Consider a SmielApp1, pronounced smile-app. It's a proposed app for Android, iOS, LINUX, and other phone, tablet, laptop, and desktop environments.2 The system requirements are a microphone, a speaker, and a user-facing camera, devices to interact with them in the operating system, and application access to those devices. The simplified data flows are as follows:
Camera $\Rightarrow$ Smile detection $\Rightarrow$ NL generator $\Rightarrow$ Text to speech $\Rightarrow$ Speaker
Microphone $\Rightarrow$ wave to spectrum (FFT) $\Rightarrow$ NL generator
Learning updates from server $\Rightarrow$ Detector, generator, or speech
The user facing camera acquires one frame per second. Smile detection is a CNN system designed and trained via a labelled data set to locate and determine the presence of a smile or scowl and its degree of pronouncement, leading to a number that is zero when the mouth is at rest and expressionless, more negative with greater scowl, and more positive with greater smile up through laughter. That's the "Smile detection" above. So far, this seems quite achievable with current technology, especially if interaction between client and server allows parameter updates from learning that occurs on the back end.
The NL generator on the server and accessible from the client produces strings containing natural language using a GAN topology and drawing from an encoding of a 100,000 most common word vocabulary. The first data set for GAN training of word sequence generation is originally a data set of funny and encouraging statements, but new word sequences can be generated by the GAN.
An additional two subsystems of the NL generator need to be a word ordering component that improves the order of words using linguistic heuristics or another deep network, and there must be a phrase mutator perhaps as simple as a regular expression engine so that the text to speech converters get the punctuation and doubling of letters they need to use the intonations needed for natural sounding speech.
The audio input, processed with an FFT and spectral transform and normalized to forms similar to the auditory features of language (pitch, tone, consonant, and volume envelopes) are mapped to the selection of funny or encouraging statements through a DQN designed and configured with a value function tied to the Smile detector. Its actions direct the selection.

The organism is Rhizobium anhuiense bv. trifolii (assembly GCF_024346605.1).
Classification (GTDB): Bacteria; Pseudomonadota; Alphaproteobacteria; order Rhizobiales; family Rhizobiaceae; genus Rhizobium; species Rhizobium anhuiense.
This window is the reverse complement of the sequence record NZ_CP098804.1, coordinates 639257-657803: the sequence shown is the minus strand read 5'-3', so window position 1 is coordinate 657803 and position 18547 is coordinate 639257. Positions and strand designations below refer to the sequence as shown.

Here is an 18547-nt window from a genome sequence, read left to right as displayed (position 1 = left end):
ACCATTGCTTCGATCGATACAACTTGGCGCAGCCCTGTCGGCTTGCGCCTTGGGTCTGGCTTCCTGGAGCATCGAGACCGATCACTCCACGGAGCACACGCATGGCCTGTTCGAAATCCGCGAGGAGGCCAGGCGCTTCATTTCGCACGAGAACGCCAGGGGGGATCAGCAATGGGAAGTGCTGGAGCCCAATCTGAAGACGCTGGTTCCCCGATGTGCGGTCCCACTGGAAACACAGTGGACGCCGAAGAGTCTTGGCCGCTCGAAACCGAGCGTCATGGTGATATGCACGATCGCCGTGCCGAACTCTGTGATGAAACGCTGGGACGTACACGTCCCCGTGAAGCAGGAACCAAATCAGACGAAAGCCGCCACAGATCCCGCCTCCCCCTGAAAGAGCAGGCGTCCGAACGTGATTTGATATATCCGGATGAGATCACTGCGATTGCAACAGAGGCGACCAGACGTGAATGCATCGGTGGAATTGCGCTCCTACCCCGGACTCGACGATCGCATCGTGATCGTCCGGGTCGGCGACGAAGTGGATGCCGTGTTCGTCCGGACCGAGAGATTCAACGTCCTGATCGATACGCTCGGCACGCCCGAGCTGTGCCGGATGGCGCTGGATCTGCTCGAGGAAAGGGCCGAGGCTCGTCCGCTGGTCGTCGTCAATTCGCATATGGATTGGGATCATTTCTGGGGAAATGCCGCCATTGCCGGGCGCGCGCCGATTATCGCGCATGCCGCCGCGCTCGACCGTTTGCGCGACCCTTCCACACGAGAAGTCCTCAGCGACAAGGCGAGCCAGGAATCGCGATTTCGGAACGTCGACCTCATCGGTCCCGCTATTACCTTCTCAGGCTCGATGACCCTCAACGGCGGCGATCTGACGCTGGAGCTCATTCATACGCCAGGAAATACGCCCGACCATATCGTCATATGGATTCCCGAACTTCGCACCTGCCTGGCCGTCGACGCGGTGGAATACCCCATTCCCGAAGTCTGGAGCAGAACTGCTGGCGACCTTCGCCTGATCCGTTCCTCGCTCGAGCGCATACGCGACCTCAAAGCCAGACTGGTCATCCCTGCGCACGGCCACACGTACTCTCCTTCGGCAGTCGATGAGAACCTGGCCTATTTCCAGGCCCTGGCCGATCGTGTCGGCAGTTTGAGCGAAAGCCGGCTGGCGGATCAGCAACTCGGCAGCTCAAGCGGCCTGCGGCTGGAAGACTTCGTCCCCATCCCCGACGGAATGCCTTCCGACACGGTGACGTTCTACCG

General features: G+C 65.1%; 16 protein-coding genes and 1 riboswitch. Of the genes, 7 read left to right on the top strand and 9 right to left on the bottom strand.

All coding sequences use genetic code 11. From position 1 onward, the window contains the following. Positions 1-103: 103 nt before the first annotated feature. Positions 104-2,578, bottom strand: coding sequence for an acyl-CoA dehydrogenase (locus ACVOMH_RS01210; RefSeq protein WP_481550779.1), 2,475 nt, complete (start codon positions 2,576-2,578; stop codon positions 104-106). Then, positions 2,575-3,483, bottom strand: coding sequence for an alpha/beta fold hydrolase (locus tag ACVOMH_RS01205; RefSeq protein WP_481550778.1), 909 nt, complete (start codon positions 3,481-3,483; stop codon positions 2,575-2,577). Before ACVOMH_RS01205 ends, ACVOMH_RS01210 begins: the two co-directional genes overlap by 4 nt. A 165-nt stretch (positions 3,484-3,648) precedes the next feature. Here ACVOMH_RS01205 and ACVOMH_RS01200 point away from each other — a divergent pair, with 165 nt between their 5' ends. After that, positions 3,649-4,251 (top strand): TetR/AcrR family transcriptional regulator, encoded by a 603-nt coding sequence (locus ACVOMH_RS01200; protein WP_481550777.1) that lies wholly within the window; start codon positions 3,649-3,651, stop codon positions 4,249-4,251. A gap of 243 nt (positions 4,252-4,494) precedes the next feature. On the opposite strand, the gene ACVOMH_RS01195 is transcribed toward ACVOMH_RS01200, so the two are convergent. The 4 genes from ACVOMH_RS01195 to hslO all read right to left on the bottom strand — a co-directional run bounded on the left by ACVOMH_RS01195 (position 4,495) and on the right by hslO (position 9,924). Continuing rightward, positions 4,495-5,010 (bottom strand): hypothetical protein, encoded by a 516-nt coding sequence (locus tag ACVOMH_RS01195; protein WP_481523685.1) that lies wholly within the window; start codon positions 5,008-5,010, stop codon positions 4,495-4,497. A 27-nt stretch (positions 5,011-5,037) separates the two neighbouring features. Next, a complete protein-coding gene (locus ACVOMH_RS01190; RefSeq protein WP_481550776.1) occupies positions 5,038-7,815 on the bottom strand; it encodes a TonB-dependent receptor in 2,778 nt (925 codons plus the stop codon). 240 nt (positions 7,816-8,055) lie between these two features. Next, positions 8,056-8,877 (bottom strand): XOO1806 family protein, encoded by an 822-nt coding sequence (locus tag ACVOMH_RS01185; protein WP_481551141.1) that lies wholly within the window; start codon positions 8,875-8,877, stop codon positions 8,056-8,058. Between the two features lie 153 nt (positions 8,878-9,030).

The text is converted to speech using Tacotron 2 and presented to the user through the speaker. If the user smiles, the selection is reinforced. If the user scowls, the selection is dissuaded. All associations of text and user affect response is sent to the server to continue to further refine Smile detection, NL generation's GAN input and word ordering heuristics, and speaker selection for text to speech conversion.
Is there a flaw in this AI design?
Is there a flaw in the concept for the app?
Is anyone aware of something that takes this non-traditional, non-chat-bot approach to natural language interaction?
Are one of the components above relying on abilities that are beyond the current state of AI technology?
Would an encouraging and possibly humorous app something that would be of benefit users?3
 SmielApp is not a registered trademark and is just an example name for this functionality.
 Since content here is Creative Commons Share Alike, this means that the app can be developed for profit provided the attribution returns to this site and this post but no claim to authorship of design can be protected as someone else's intellectual property, which would obviously be inappropriate, unless it has already been independently invented and protected as intellectual property. I'm not aware of any similar app in existence. (If there are none, that means any reader can develop and monetize it.)
 This idea came from the idea of actor-critic and the fact that critics are more appreciated by casual movie watchers than actors, who would in most cases want either respectful direction from a qualified Director or encouragement from the fans and from movie popularity upon release. No one picks friends because they are good critics, even though critique may be part of what is said. What friends say is encouraging and perhaps funny, even when it has a corrective element in the intent of the words.